Kudos to Billy Fried for his insights into decency and decorum (“The Season of Incivility,” June 29). My reaction, in no particular order, was:
I thought I could keep my cool, despite the overheated rhetoric and truly bad behavior building daily. I’m one of 7 million people who watched a 34-second video last week capturing a womanscreaming, “Rapist, animal and drug dealer” at someone with brown skin truly saddens me. If only she had bothered to ask, “Where were you born?” She would have discovered he was born in the U.S. and graduated from California State Polytechnic University at Pomona last year.
So what’s driving this woman’s rage and hatred? If I knew, I probably would run for president.
The fact is our beloved country is in the middle of a seismic shift, one that is equal to the colossal fissures caused by the Vietnam War. I ought to know. I “won” the first draft lottery when I was a senior at USC in 1969. For those keeping score, it took this nation decades to get over Vietnam. I can’t even begin to guess how long it will take to heal today’s wounds.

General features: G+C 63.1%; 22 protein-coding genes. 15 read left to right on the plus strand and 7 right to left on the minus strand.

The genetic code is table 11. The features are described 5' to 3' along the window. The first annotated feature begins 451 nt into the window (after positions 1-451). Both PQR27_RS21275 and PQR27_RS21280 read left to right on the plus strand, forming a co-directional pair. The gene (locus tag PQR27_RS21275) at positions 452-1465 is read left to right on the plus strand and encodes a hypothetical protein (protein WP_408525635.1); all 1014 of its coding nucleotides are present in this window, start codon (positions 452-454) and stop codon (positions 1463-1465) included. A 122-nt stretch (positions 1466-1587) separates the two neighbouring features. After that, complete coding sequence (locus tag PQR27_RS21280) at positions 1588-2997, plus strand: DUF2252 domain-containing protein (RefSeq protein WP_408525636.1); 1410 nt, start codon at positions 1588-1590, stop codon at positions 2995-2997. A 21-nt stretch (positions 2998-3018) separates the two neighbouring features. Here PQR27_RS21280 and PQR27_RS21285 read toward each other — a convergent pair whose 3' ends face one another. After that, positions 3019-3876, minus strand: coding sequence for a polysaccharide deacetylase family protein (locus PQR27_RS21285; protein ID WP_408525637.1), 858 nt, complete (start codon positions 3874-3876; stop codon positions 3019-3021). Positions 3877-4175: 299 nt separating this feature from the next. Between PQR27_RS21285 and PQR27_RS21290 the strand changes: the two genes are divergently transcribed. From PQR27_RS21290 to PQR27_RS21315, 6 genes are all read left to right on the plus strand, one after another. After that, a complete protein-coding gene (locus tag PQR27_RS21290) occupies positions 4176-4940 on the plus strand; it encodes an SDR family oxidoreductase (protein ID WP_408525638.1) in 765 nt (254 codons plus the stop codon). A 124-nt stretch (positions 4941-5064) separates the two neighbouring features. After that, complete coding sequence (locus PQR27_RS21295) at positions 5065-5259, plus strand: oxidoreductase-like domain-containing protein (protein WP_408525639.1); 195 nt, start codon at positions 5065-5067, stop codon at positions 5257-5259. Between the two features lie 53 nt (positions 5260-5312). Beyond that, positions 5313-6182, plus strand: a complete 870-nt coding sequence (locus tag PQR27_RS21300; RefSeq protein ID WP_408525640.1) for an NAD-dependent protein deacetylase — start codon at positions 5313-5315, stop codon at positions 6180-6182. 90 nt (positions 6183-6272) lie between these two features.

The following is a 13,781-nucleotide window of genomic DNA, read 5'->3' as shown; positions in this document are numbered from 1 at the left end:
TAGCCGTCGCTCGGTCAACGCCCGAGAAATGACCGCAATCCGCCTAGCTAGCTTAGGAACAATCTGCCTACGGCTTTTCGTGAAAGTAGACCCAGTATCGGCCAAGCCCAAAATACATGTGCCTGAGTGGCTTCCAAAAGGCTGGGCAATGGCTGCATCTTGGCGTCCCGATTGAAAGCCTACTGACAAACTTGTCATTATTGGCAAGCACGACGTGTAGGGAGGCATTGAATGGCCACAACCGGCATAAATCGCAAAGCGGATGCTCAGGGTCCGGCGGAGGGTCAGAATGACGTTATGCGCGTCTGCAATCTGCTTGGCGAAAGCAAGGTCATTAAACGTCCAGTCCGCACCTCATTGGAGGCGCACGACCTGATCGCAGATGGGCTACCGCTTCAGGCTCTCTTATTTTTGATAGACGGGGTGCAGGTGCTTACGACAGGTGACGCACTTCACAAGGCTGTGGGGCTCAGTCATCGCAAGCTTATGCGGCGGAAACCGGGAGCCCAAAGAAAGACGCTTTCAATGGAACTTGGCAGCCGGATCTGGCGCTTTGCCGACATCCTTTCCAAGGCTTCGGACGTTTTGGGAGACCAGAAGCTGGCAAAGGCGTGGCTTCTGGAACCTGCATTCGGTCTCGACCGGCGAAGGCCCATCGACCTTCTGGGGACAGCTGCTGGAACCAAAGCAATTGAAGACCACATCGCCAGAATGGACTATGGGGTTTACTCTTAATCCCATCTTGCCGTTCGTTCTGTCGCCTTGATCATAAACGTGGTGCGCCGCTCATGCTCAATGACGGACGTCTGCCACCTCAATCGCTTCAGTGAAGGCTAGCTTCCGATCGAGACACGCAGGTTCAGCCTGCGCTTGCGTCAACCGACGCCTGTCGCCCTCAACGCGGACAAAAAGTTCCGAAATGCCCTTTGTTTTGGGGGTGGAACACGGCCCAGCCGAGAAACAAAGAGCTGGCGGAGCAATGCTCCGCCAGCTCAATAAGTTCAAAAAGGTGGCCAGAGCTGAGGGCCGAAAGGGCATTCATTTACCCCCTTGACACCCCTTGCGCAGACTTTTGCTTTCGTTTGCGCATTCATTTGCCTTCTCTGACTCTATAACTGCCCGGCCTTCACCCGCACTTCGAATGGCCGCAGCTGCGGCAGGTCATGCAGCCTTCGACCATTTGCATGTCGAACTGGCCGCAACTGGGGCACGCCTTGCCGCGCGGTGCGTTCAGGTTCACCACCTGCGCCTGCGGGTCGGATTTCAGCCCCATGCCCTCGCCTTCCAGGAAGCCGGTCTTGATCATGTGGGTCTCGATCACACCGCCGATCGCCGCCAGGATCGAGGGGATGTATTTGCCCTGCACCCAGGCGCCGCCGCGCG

It truly is heartbreaking to watch how people are treating their neighbors now. I couldn’t help but notice Billy ended his recent column with a nod to Burt Bacharach and Hal David. I’m ending this letter with apologies to Julie Covington and “Don’t cry for me, Argentina.” Maybe it’s time for some new lyrics, as powerful as the original ones once were.
“Don’t cry for me Argentina./ The truth is, I never left you./ All through my wild days, my mad existence,/ I kept my promise./ Don’t keep your distance./ And as for fortune, and as for fame,/ I never invited them in./ Though it seemed to the world they were all I desired,/ They are illusions, they’re not the solutions they promised to be./ The answer was here all the time./ I love you, and hope you love me./ Don’t cry for me, Argentina.
Denny Freidenrich, Laguna Beach